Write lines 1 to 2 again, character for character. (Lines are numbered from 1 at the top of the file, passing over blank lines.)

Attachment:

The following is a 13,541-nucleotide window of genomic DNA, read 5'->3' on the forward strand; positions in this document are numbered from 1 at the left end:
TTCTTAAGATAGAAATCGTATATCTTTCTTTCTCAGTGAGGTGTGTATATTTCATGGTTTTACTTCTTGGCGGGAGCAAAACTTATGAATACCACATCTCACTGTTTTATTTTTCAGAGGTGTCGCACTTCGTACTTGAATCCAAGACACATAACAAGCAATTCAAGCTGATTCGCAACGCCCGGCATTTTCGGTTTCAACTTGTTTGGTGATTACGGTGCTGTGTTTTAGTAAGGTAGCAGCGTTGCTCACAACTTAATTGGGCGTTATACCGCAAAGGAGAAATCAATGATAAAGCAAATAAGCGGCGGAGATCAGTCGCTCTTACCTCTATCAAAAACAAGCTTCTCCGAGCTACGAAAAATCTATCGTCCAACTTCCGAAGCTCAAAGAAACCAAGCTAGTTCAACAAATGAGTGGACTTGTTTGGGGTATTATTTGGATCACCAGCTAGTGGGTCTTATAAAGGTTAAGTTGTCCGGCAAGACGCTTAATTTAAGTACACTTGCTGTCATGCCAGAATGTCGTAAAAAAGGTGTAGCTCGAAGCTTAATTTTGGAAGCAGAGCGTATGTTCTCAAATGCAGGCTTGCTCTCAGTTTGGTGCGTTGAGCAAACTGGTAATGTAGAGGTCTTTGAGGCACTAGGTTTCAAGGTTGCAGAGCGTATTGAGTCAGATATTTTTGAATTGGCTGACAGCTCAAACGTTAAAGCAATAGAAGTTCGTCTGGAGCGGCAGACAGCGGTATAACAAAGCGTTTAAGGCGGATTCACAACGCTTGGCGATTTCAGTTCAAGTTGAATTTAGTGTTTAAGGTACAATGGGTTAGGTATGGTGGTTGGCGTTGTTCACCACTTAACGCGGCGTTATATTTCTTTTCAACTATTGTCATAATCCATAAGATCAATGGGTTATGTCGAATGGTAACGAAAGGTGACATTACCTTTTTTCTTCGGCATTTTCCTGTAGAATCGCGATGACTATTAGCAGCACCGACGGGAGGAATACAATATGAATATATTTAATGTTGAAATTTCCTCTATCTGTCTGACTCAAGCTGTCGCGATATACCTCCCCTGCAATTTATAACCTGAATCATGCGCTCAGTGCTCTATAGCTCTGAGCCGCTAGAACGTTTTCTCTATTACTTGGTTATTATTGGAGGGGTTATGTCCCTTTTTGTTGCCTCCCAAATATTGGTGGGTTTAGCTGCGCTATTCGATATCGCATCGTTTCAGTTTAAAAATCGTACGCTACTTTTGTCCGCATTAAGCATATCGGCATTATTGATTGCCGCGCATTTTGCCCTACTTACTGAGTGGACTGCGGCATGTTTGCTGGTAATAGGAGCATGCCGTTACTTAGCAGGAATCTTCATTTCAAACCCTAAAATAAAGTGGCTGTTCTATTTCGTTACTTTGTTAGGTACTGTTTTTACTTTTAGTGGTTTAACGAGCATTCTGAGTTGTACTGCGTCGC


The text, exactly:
The following is a 13,541-nucleotide window of genomic DNA, read 5'->3' on the forward strand; positions in this document are numbered from 1 at the left end:
TTCTTAAGATAGAAATCGTATATCTTTCTTTCTCAGTGAGGTGTGTATATTTCATGGTTTTACTTCTTGGCGGGAGCAAAACTTATGAATACCACATCTCACTGTTTTATTTTTCAGAGGTGTCGCACTTCGTACTTGAATCCAAGACACATAACAAGCAATTCAAGCTGATTCGCAACGCCCGGCATTTTCGGTTTCAACTTGTTTGGTGATTACGGTGCTGTGTTTTAGTAAGGTAGCAGCGTTGCTCACAACTTAATTGGGCGTTATACCGCAAAGGAGAAATCAATGATAAAGCAAATAAGCGGCGGAGATCAGTCGCTCTTACCTCTATCAAAAACAAGCTTCTCCGAGCTACGAAAAATCTATCGTCCAACTTCCGAAGCTCAAAGAAACCAAGCTAGTTCAACAAATGAGTGGACTTGTTTGGGGTATTATTTGGATCACCAGCTAGTGGGTCTTATAAAGGTTAAGTTGTCCGGCAAGACGCTTAATTTAAGTACACTTGCTGTCATGCCAGAATGTCGTAAAAAAGGTGTAGCTCGAAGCTTAATTTTGGAAGCAGAGCGTATGTTCTCAAATGCAGGCTTGCTCTCAGTTTGGTGCGTTGAGCAAACTGGTAATGTAGAGGTCTTTGAGGCACTAGGTTTCAAGGTTGCAGAGCGTATTGAGTCAGATATTTTTGAATTGGCTGACAGCTCAAACGTTAAAGCAATAGAAGTTCGTCTGGAGCGGCAGACAGCGGTATAACAAAGCGTTTAAGGCGGATTCACAACGCTTGGCGATTTCAGTTCAAGTTGAATTTAGTGTTTAAGGTACAATGGGTTAGGTATGGTGGTTGGCGTTGTTCACCACTTAACGCGGCGTTATATTTCTTTTCAACTATTGTCATAATCCATAAGATCAATGGGTTATGTCGAATGGTAACGAAAGGTGACATTACCTTTTTTCTTCGGCATTTTCCTGTAGAATCGCGATGACTATTAGCAGCACCGACGGGAGGAATACAATATGAATATATTTAATGTTGAAATTTCCTCTATCTGTCTGACTCAAGCTGTCGCGATATACCTCCCCTGCAATTTATAACCTGAATCATGCGCTCAGTGCTCTATAGCTCTGAGCCGCTAGAACGTTTTCTCTATTACTTGGTTATTATTGGAGGGGTTATGTCCCTTTTTGTTGCCTCCCAAATATTGGTGGGTTTAGCTGCGCTATTCGATATCGCATCGTTTCAGTTTAAAAATCGTACGCTACTTTTGTCCGCATTAAGCATATCGGCATTATTGATTGCCGCGCATTTTGCCCTACTTACTGAGTGGACTGCGGCATGTTTGCTGGTAATAGGAGCATGCCGTTACTTAGCAGGAATCTTCATTTCAAACCCTAAAATAAAGTGGCTGTTCTATTTCGTTACTTTGTTAGGTACTGTTTTTACTTTTAGTGGTTTAACGAGCATTCTGAGTTGTACTGCGTCGC